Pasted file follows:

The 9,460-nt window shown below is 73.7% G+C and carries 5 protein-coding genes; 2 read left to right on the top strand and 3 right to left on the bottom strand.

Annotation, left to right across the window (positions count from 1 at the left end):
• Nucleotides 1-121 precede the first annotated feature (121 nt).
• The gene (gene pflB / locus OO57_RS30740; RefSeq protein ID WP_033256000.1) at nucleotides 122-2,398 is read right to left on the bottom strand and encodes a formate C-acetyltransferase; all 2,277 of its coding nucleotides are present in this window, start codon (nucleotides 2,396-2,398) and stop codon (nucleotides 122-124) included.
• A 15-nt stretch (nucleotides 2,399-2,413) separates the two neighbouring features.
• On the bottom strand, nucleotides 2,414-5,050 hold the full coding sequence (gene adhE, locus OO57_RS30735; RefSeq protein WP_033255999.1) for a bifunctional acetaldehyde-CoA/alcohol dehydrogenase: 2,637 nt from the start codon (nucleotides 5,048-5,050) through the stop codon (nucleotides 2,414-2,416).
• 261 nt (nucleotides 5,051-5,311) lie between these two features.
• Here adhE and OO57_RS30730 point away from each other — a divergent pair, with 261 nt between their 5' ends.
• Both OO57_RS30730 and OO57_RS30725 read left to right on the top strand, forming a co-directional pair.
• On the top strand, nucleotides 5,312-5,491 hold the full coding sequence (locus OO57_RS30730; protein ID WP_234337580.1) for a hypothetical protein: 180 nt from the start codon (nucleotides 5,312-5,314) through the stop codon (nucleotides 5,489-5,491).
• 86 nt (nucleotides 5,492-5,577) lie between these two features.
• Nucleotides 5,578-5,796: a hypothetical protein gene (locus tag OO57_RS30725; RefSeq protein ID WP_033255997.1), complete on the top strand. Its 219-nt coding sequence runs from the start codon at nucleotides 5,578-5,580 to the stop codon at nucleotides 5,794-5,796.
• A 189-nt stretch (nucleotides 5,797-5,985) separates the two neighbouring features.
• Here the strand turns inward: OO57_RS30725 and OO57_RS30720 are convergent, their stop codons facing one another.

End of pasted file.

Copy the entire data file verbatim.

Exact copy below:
The 9,460-nt window shown below is 73.7% G+C and carries 5 protein-coding genes; 2 read left to right on the top strand and 3 right to left on the bottom strand.

Annotation, left to right across the window (positions count from 1 at the left end):
• Nucleotides 1-121 precede the first annotated feature (121 nt).
• The gene (gene pflB / locus OO57_RS30740; RefSeq protein ID WP_033256000.1) at nucleotides 122-2,398 is read right to left on the bottom strand and encodes a formate C-acetyltransferase; all 2,277 of its coding nucleotides are present in this window, start codon (nucleotides 2,396-2,398) and stop codon (nucleotides 122-124) included.
• A 15-nt stretch (nucleotides 2,399-2,413) separates the two neighbouring features.
• On the bottom strand, nucleotides 2,414-5,050 hold the full coding sequence (gene adhE, locus OO57_RS30735; RefSeq protein WP_033255999.1) for a bifunctional acetaldehyde-CoA/alcohol dehydrogenase: 2,637 nt from the start codon (nucleotides 5,048-5,050) through the stop codon (nucleotides 2,414-2,416).
• 261 nt (nucleotides 5,051-5,311) lie between these two features.
• Here adhE and OO57_RS30730 point away from each other — a divergent pair, with 261 nt between their 5' ends.
• Both OO57_RS30730 and OO57_RS30725 read left to right on the top strand, forming a co-directional pair.
• On the top strand, nucleotides 5,312-5,491 hold the full coding sequence (locus OO57_RS30730; protein ID WP_234337580.1) for a hypothetical protein: 180 nt from the start codon (nucleotides 5,312-5,314) through the stop codon (nucleotides 5,489-5,491).
• 86 nt (nucleotides 5,492-5,577) lie between these two features.
• Nucleotides 5,578-5,796: a hypothetical protein gene (locus tag OO57_RS30725; RefSeq protein ID WP_033255997.1), complete on the top strand. Its 219-nt coding sequence runs from the start codon at nucleotides 5,578-5,580 to the stop codon at nucleotides 5,794-5,796.
• A 189-nt stretch (nucleotides 5,797-5,985) separates the two neighbouring features.
• Here the strand turns inward: OO57_RS30725 and OO57_RS30720 are convergent, their stop codons facing one another.